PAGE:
Finally, we tasted the 2007 Brunello.  This is a deep ruby color and doesn’t have the concentration of color that the 2006s exhibit.  However, the nose is spicy and exotic with bright cherry, fresh meat, smoke and spices mingling nicely.  Wonderfully ripe and long on the palate, this has lots of pure, juicy, ripe primary red fruit to which fresh fennel and sweet pipe tobacco are added.  Peppery spice livens up the finish where silky tannins and acidity remain balanced.  This is one of the best 2007’s I’ve had.  Really wonderful.  93 points.  About $36  Disclosure:  This bottle was an importer provided sample.

~ The 2007 also sports the new label ~

Discussion with Owner Natalie Oliveros & Winemaker Roberto Cipresso

~ Owner Natalie Oliveros in Poggio al Sole ~

~ Winemaker Roberto Cipresso ~
Recently I had the chance to sit down with the owner and winemaker of La Fiorita and discuss the pair’s philosophy and the direction of the winery.  La Fiorita is a baby by Italian winemaking standards, but despite that, the wines already show a profound sense of richness and finesse. Production is slowly increasing and as you’ll see, the new changes afoot at La Fiorita promise exciting wines in the future.


Thank you both for being with me today.  Let’s get started. 
Giovanni, il nostro piacere, grazie.
It’s noteworthy that La Fiorita only produces Brunello. Most estates produce a Rosso and some sort of IGT. Why the focus solely on Brunello?
Our major concern is that we want to process grapes only from our own vineyards to be adherent to our philosophy and express their terroir. We don’t have enough vineyard space to produce  a Rosso di Montalcino but we do produce an IGT  Toscana wine in very small quantity from purchased grapes.  However,  in this case the target is the price to quality ratio.  The IGT is not an expensive wine, but rather for easy accessibility.  But for our Brunello, we only wish to use estate grapes.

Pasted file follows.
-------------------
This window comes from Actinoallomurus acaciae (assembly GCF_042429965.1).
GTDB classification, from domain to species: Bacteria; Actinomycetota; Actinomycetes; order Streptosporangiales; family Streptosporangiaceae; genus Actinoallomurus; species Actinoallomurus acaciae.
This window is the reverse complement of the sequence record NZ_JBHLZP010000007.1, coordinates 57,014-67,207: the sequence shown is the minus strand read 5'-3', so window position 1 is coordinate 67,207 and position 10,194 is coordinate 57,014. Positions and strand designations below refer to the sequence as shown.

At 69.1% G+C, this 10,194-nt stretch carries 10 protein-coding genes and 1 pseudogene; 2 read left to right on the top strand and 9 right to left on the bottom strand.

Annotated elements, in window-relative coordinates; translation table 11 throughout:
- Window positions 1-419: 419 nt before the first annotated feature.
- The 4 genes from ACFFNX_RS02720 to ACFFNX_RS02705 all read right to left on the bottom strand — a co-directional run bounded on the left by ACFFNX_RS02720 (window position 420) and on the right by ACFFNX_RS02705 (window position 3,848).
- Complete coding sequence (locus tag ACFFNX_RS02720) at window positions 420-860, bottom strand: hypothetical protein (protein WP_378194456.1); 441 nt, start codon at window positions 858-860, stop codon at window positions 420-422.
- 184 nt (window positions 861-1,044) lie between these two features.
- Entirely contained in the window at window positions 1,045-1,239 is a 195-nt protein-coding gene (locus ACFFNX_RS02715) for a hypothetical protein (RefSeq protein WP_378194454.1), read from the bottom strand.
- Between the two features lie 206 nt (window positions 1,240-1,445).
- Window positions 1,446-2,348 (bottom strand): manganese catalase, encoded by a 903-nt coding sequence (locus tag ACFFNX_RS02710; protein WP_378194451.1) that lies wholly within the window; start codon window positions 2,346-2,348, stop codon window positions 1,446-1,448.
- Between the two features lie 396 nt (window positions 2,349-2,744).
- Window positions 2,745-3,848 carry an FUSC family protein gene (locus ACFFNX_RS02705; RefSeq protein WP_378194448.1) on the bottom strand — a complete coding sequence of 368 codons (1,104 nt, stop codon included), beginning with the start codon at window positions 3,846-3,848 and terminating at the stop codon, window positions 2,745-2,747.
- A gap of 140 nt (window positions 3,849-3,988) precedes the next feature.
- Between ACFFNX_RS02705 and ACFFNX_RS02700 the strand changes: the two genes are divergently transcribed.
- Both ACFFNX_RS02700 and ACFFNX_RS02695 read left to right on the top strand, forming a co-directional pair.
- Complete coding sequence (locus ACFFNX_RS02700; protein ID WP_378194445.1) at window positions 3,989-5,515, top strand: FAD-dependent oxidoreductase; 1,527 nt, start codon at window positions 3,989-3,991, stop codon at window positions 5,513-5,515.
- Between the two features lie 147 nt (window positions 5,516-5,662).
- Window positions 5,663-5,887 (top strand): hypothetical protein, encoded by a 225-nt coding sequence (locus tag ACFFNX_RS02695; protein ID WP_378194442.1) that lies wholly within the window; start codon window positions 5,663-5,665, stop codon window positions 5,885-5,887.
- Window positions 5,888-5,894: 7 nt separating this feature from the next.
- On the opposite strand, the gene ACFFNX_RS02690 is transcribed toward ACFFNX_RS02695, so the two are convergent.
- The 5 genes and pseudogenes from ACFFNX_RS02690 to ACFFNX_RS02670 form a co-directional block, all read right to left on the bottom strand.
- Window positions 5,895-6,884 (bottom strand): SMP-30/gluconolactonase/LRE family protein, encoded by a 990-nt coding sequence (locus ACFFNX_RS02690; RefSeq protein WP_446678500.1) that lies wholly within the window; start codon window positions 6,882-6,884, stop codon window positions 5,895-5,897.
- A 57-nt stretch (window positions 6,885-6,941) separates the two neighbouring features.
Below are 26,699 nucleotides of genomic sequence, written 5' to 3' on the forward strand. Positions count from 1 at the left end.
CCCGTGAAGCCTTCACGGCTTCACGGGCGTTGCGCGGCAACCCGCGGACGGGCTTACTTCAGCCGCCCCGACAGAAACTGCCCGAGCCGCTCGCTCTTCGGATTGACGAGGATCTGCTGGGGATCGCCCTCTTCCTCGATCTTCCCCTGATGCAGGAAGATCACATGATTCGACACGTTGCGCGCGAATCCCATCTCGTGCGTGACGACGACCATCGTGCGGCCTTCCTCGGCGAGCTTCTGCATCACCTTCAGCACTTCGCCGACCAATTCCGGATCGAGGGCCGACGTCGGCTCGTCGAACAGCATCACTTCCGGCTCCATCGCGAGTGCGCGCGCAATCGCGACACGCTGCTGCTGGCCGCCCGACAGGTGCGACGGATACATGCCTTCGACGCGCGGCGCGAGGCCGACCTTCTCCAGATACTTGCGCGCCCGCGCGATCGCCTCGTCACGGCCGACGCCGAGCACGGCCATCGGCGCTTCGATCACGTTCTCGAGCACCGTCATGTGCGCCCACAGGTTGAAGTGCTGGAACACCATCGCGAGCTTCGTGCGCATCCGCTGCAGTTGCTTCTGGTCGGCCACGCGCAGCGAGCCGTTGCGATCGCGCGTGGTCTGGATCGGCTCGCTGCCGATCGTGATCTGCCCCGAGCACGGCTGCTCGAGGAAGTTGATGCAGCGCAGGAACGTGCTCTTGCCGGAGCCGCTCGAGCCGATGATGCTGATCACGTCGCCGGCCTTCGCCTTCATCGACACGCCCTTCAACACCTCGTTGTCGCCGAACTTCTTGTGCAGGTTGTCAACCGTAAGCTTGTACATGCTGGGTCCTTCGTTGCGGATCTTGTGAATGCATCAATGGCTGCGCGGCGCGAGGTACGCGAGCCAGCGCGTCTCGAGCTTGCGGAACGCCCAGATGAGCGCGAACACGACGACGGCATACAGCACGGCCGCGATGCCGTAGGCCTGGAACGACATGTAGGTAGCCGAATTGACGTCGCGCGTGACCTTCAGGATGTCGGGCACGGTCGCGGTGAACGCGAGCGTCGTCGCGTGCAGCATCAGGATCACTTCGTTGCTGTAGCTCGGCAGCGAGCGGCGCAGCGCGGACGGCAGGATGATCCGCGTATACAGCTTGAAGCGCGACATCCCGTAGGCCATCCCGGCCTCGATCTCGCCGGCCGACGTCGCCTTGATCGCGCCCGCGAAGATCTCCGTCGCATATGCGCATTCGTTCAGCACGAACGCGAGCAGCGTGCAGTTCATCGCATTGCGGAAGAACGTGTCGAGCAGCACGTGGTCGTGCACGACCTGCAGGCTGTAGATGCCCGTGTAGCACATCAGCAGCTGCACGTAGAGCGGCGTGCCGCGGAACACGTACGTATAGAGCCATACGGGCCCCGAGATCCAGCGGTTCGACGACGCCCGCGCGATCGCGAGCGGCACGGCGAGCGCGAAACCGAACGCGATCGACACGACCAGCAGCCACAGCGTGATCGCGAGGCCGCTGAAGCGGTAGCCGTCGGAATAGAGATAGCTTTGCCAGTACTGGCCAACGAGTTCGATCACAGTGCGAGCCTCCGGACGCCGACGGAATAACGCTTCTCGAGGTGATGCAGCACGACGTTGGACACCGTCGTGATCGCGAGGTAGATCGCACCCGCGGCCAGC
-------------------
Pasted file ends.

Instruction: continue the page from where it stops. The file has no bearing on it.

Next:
~ Sangiovese Grosso for Brunello during veraison at La Fiorita ~
I see, ok.  So the current estate comprises two vineyards: Poggio al Sole and Pian Bossolino, both of which have differing aspects. Can you describe the general characteristics they each lend to the fruit they bear? 
Poggio al Sole lends juice and extraction, softness, low acidity, and a spicy aromatic make up.  Pian Bossolino instead lends pronounced acidity, firm tannins, aristocratic elegance,  rich concentration and high aromatic complexity.

So in essence, differing but complimentary aspects which are blended for a more harmonius end product.  

That’s correct, the sum of our terroir.

It’s interesting that you blend fruit from two vineyards that have very different terroir.  When I was recently in Montalcino there was lots of debate about sub-dividing the Brunello DOCG into separate zones. What is La Fiorita’s opinion on this?
We make single vineyard wines in the best vintages; we blend the fruit when we believe the final result will be more significant than the single vineyard wine. We support “zonazione” (subzones) because that is the only way for the average Brunello consumer to make it’s way through all the Brunello available on the market and understand the price and quality differences between the wines.